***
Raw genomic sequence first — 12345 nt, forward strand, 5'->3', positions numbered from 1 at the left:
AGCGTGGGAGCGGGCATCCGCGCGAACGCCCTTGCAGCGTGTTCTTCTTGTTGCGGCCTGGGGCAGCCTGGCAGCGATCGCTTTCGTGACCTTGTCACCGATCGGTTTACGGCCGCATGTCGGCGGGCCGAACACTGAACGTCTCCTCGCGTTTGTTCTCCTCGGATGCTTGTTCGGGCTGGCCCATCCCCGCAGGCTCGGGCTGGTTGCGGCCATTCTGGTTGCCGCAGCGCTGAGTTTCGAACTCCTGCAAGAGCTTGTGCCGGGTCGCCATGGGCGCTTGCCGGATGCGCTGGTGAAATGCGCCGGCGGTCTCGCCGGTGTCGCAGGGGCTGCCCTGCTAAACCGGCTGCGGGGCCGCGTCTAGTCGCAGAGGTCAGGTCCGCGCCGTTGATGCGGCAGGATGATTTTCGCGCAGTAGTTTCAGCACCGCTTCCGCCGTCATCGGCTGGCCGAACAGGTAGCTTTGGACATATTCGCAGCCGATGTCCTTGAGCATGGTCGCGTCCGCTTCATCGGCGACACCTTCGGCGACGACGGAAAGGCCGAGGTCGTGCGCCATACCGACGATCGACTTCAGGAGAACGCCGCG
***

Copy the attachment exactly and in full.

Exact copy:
Raw genomic sequence first — 12345 nt, forward strand, 5'->3', positions numbered from 1 at the left:
AGCGTGGGAGCGGGCATCCGCGCGAACGCCCTTGCAGCGTGTTCTTCTTGTTGCGGCCTGGGGCAGCCTGGCAGCGATCGCTTTCGTGACCTTGTCACCGATCGGTTTACGGCCGCATGTCGGCGGGCCGAACACTGAACGTCTCCTCGCGTTTGTTCTCCTCGGATGCTTGTTCGGGCTGGCCCATCCCCGCAGGCTCGGGCTGGTTGCGGCCATTCTGGTTGCCGCAGCGCTGAGTTTCGAACTCCTGCAAGAGCTTGTGCCGGGTCGCCATGGGCGCTTGCCGGATGCGCTGGTGAAATGCGCCGGCGGTCTCGCCGGTGTCGCAGGGGCTGCCCTGCTAAACCGGCTGCGGGGCCGCGTCTAGTCGCAGAGGTCAGGTCCGCGCCGTTGATGCGGCAGGATGATTTTCGCGCAGTAGTTTCAGCACCGCTTCCGCCGTCATCGGCTGGCCGAACAGGTAGCTTTGGACATATTCGCAGCCGATGTCCTTGAGCATGGTCGCGTCCGCTTCATCGGCGACACCTTCGGCGACGACGGAAAGGCCGAGGTCGTGCGCCATACCGACGATCGACTTCAGGAGAACGCCGCG